The U.S.-Colombia Trade Promotion Agreement (CTPA) will establish a 2.1 million metric ton (82.6 million bushel) zero tariff rate quota (TRQ) for U.S. yellow corn, according to details released earlier this month. The 25 percent duty on corn imported over the quota will be phased out over 12 years. White corn will receive a 136,000 ton (5.35 million bushel) zero TRQ and sorghum a 21,000 ton (826,728 bushel) TRQ. The over-quota duties on both will be phased out over 12 years as the TRQs expand 5 percent, compounded per year, during the transition period. Tariffs on malting barley, distiller’s dried grains with solubles (DDGS) and corn gluten feed will be immediately eliminated upon implementation. “Under the CTPA, U.S. feed grains will no longer be subject to the Andean Price Band System, which is good news for U.S. producers,” noted Kevin Natz, USGC director of trade policy. “In addition, Colombia has agreed not to impose any domestic content requirement to absorb local crops as a precondition to import.” Once the Bush Administration notifies Congress of it’s intent to sign the agreement, there is a 90-day waiting period before it can be signed. The U.S. and Colombian Congresses must then approve the CTPA before it can go into effect. 

Biotech test plots in South Africa, conducted by AfricaBio, are having a direct impact on regulation in Kenya. Earlier this week, the Kenyan parliament rejected a motion to ban all genetically modified organisms – including biotech grains. Several of the parliamentarians participated in the Decision Makers Biotechnology Fact-Finding Mission to South Africa in May, where they visited the test plots and received science-based information on the use and safety of biotechnology. “Through the efforts of the Council and our partners, we were able to provide Kenya’s elected officials with the factual information they needed to make an educated decision on biotechnology,” remarked Gretchen Flanley, USGC director of biotechnology programs. The U.S. Grains Council supports AfricaBio in various outreach activities including the demonstration plots and field visits.

 Nutritionists in Mexico received in-depth information on the use of distiller’s dried grains with solubles (DDGS) during a recent USGC workshop in Puerto Vallarta. “We discussed everything from DDGS use in dairy, swine and poultry feed to shipping logistics and current pricing indicators,” reports Ryan LeGrand, USGC manager of international operations, who participated in the seminar. Ricardo Celma, USGC director – Mexico, opened the workshop with an overview of the U.S. ethanol industry and world grain supply and demand. USGC consultants Amy Batal of the University of Georgia and Bob Thaler and Alvaro Garcia, both of South Dakota State University, spoke about the use of DDGS in poultry, swine, dairy and beef rations to ensure livestock receive optimal nutrition. Attendees included nutritionists from several milling companies as well as nutrition consulting companies. LeGrand reports they expressed interest in DDGS integration in feed rations. “Some of the nutritionists work for Mexican feed mills that already import U.S. DDGS, but others were not certain of its benefits as a feed ingredient,” he noted. “I think most of those who were unfamiliar with DDGS now understand its value.” He added that Mexico holds great market potential for this ethanol co-product. DDGS sales of 162,813 metric tons during the first six months of 2006 are more than 254 percent higher than they were during the same period last year, already surpassing the total 2005 sales by more than 30,000 metric tons. As ethanol production expands in the United States, increasing amounts of DDGS will be available for feed use. The U.S. Grains Council, through programs like this, is educating nutritionists and grain buyers around the world on the use of DDGS in livestock feed, creating demand for the ethanol co-product.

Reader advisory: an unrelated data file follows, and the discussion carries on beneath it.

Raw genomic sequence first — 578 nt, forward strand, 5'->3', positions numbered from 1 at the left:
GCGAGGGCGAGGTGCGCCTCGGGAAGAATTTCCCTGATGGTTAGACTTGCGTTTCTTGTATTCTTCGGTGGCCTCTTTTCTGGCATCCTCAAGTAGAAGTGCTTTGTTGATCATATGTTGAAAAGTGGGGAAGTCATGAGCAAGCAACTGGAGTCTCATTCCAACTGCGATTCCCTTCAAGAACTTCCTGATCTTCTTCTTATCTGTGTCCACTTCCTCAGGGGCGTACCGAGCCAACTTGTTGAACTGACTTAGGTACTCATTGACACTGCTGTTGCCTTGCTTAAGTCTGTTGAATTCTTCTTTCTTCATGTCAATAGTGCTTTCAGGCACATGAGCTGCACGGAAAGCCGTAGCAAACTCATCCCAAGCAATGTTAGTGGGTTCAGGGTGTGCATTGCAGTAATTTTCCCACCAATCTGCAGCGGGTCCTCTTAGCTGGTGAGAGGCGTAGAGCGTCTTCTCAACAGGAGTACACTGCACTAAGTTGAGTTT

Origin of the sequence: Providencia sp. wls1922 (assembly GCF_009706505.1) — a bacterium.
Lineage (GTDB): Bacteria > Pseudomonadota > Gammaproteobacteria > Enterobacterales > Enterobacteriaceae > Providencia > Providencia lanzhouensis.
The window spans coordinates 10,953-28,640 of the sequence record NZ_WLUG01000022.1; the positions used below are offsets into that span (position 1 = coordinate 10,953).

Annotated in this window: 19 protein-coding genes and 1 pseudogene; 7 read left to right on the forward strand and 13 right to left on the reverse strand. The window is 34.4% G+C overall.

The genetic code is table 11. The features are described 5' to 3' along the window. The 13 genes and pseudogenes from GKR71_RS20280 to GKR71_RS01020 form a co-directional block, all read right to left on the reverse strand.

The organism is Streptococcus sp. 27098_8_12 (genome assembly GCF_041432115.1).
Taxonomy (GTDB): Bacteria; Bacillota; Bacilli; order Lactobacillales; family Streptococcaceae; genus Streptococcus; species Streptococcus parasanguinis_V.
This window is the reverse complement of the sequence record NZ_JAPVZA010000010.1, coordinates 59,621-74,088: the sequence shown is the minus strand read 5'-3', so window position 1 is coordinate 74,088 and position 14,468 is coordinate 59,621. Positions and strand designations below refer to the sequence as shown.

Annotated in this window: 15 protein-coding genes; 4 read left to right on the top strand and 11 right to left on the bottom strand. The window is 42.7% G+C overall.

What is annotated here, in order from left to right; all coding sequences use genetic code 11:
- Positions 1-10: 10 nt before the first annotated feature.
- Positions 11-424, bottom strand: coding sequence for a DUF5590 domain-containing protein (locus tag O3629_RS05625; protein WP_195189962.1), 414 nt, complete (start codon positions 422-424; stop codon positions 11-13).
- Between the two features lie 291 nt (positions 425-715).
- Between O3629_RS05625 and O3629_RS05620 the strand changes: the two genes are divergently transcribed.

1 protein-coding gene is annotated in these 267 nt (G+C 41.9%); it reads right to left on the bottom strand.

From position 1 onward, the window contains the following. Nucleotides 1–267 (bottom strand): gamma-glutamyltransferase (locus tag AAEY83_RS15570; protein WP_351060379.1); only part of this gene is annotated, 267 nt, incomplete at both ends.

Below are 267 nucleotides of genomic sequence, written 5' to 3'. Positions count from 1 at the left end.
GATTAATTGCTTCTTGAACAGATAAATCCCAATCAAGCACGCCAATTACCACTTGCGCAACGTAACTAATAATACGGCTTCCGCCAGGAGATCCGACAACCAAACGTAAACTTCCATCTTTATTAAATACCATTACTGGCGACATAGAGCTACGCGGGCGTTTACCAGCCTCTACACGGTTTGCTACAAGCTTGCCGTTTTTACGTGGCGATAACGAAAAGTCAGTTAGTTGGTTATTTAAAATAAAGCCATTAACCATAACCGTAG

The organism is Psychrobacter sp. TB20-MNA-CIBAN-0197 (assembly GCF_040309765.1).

Corn exports are lending a boost to the value of U.S. agricultural exports, according to the U.S. Agricultural Trade Update released August 11 by the USDA. According to the report, the value of corn exports from October 2005 to June 2006 increased by 24 percent over the previous yearto more than $4.4 billion. In comparison, overall agricultural export value for the same period increased 9 percent compared to the previous year. The volume of corn exports also rose 17 percent to 40.25 million metric tons (1.58 billion bushels) for the October-June period. Japan continues to lead the list of top U.S. corn customers, followed by Mexico, South Korea, Taiwan and Egypt. “Of the approximately 6 million ton (236 million bushel) increase, South Korea led with a 2.65 million ton (104 million bushels) gain in imports of U.S. corn,” noted Kevin Natz, USGC director of trade policy. “U.S. corn has benefited from less competition in South Korea when China withdrew from the export market earlier this year.”

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